[Note: One week after Stan Lowe helped exonerate the four RCMP officers involved in Robert Dziekanski’s death, Lowe was appointed B.C.’s police complaint commissioner. Now the provincial government plans to give him authority over the new Independent Investigations Office too.]

Criminal Justice Branch
all but blamed the victim

Ian Mulgrew, Vancouver Sun, Dec. 12, 2008


B.C. prosecutors believe Robert Dziekanski died at Vancouver airport last year in part because he was scared of flying, exhausted from a murderously long trans-continental flight and in alcohol withdrawal.

In an embarrassing damage control exercise, Criminal Justice Branch spokesman Stan Lowe all but blamed the victim Friday as he announced prosecutors were washing their hands of the case.

Lowe said no charges would be laid against four Mounties who zapped the 40-year-old Polish immigrant five times with a Taser and jumped on him moments before he died from cardiac arrest.

Five times! The Mounties jolted Dziekanski five times before pouncing on him as he writhed on the floor!

Until now the RCMP maintained the conducted energy weapon was discharged only “twice.”

Add that to the other misstatements the force made following this incident, and little that Lowe said at his media conference would restore eroded public faith in the RCMP or the legal system.

Dziekanski’s mother, Sofia Cisowski, as well as her lawyer, Walter Kosteckyj, were understandably angry.

And they were flabbergasted that Lowe portrayed Dziekanski as a menacing alcoholic in withdrawal delirium after 30 hours of exhausting international travel.

“In Poland, it’s not unusual to drink a lot,” Cisowski said. “He used to drink a lot at one time. But that was when he was younger. I was with my son in the spring and he didn’t drink excessively.”

Cisowski had waited at the airport for hours to meet her son the night of his death, but ineffective airport and customs services kept them apart.

She returned to her home in Kamloops without ever knowing he was only steps away, until she was told he had been killed by police.

She said she was very disappointed in the prosecutors’ decision: “How can you tell me Tasering my son five times and then having four officers jump on his neck and back within 25 seconds of meeting him, how can you say that’s not excessive use of force?”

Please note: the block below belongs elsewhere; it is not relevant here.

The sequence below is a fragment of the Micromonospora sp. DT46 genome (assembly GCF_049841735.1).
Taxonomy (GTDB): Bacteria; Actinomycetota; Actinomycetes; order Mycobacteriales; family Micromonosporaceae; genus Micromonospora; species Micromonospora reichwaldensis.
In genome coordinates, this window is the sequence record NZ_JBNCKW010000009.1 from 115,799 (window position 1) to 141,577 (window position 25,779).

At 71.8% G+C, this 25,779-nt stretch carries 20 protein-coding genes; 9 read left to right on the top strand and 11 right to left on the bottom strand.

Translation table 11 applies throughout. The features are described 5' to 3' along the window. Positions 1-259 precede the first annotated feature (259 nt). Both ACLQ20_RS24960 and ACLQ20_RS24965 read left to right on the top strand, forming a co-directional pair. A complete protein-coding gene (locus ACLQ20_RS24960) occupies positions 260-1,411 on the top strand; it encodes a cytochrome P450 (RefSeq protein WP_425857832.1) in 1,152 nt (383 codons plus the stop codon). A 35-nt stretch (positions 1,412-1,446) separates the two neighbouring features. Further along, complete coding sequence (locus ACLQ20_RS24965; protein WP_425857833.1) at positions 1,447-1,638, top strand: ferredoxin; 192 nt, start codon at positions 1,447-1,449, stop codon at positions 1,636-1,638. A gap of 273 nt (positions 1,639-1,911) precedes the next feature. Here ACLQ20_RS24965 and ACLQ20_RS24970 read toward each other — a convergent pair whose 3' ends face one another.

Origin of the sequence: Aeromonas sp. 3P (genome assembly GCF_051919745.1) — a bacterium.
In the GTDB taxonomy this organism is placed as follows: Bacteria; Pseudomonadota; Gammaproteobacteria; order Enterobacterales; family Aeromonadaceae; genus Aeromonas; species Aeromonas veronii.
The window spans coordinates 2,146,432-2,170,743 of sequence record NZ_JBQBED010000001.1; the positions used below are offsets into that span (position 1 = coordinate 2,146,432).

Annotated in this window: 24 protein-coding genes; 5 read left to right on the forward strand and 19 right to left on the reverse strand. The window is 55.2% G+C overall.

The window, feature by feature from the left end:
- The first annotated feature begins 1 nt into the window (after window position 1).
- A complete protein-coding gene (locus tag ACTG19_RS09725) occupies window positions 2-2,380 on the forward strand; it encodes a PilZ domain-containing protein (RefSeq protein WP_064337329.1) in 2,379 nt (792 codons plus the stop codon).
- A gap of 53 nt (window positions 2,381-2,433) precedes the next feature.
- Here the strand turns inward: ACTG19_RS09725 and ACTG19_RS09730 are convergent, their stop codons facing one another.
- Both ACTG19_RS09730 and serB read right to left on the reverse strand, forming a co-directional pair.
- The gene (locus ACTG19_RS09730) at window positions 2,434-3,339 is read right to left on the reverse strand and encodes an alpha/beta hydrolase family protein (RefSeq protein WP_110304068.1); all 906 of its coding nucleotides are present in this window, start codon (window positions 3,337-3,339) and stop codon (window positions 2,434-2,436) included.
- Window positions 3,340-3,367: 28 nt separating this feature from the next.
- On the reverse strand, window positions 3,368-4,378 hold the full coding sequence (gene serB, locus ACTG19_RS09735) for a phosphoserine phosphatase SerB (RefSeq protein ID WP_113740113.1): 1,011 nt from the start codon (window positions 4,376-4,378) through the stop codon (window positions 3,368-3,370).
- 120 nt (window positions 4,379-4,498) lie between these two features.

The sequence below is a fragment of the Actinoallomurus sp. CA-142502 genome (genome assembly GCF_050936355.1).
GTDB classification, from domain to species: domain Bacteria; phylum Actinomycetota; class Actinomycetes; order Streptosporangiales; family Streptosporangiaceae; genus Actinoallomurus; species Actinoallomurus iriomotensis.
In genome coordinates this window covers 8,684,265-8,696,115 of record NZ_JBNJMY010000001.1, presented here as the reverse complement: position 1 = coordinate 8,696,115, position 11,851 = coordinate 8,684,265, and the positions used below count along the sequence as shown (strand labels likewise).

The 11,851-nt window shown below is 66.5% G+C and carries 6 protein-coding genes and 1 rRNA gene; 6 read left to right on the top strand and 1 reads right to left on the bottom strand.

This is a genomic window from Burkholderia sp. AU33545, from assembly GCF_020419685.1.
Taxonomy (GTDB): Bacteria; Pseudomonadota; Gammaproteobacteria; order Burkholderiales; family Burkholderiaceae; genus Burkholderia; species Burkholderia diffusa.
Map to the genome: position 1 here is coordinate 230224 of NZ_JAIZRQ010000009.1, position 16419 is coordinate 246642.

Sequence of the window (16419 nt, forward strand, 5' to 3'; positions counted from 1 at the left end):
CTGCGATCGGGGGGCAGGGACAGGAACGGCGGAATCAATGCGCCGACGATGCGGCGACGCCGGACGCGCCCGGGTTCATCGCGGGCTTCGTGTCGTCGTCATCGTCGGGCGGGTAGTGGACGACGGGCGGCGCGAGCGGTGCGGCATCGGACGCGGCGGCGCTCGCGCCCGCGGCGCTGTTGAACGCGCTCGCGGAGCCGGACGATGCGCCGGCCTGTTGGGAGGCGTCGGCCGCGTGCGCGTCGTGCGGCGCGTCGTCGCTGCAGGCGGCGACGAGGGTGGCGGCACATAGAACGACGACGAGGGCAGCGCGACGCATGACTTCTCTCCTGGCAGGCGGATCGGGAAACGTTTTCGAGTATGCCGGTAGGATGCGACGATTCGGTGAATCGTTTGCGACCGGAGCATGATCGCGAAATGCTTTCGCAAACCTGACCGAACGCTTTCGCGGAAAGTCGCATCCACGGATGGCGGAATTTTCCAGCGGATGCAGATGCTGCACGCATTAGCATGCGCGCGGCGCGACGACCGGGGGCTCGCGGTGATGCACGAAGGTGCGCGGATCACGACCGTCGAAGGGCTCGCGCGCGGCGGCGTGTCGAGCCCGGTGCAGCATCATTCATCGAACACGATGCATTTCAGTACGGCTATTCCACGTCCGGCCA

Kosteckyj said he couldn’t understand why the RCMP sent four officers to Poland to dig up personal information on Dziekanski.

He revealed that Dziekanski died with a full, still-sealed bottle of Polish vodka in his carry-on bag.

“Had he been the degenerate alcoholic they describe he could have had a drink any time during the 30 hours he was traveling,” Kosteckyj added.

There was no alcohol or drugs in Dziekanski’s system.

Still, Kosteckyj said he was not surprised at the decision to not lay charges.

“From a professional point of view,” he explained, “the Criminal Code standards for conviction in a situation like this are so high, and there are exemptions provided for police officers following their duty. I did not think charges were likely.”

A video recording of the scuffle triggered international controversy because Dziekanski, who didn’t speak English, appeared to be trying to surrender and was obviously confused in the moments before he was violently taken down.

“The video (of the Oct. 14, 2007 encounter in a secure area of the international arrivals terminal) shows that [Dziekanski] was holding a stapler in his right hand in the open position,” Lowe said.

That was so threatening to the four stocky police officers that their actions were justifiable, he added.

Dziekanski was exhibiting behaviour consistent with “delirium,” Lowe said, which could be explained by a number of factors “including alcohol withdrawal, lack of sleep, dehydration, and a high degree of anxiety.”

Asked if the Taser used against Dziekanski was one of the models withdrawn from use over concerns about higher-than-expected discharge, Lowe couldn’t say.

He similarly dodged other questions, such as who tested the suspect electronic gun, why did the officers not attempt CPR and what took emergency rescue personnel so long to respond?

He maintained Dziekanski was a victim of “sudden death following restraint” and the public will have to wait to get all the facts when retired Justice Thomas Braidwood’s provincial inquiry resumes in January.

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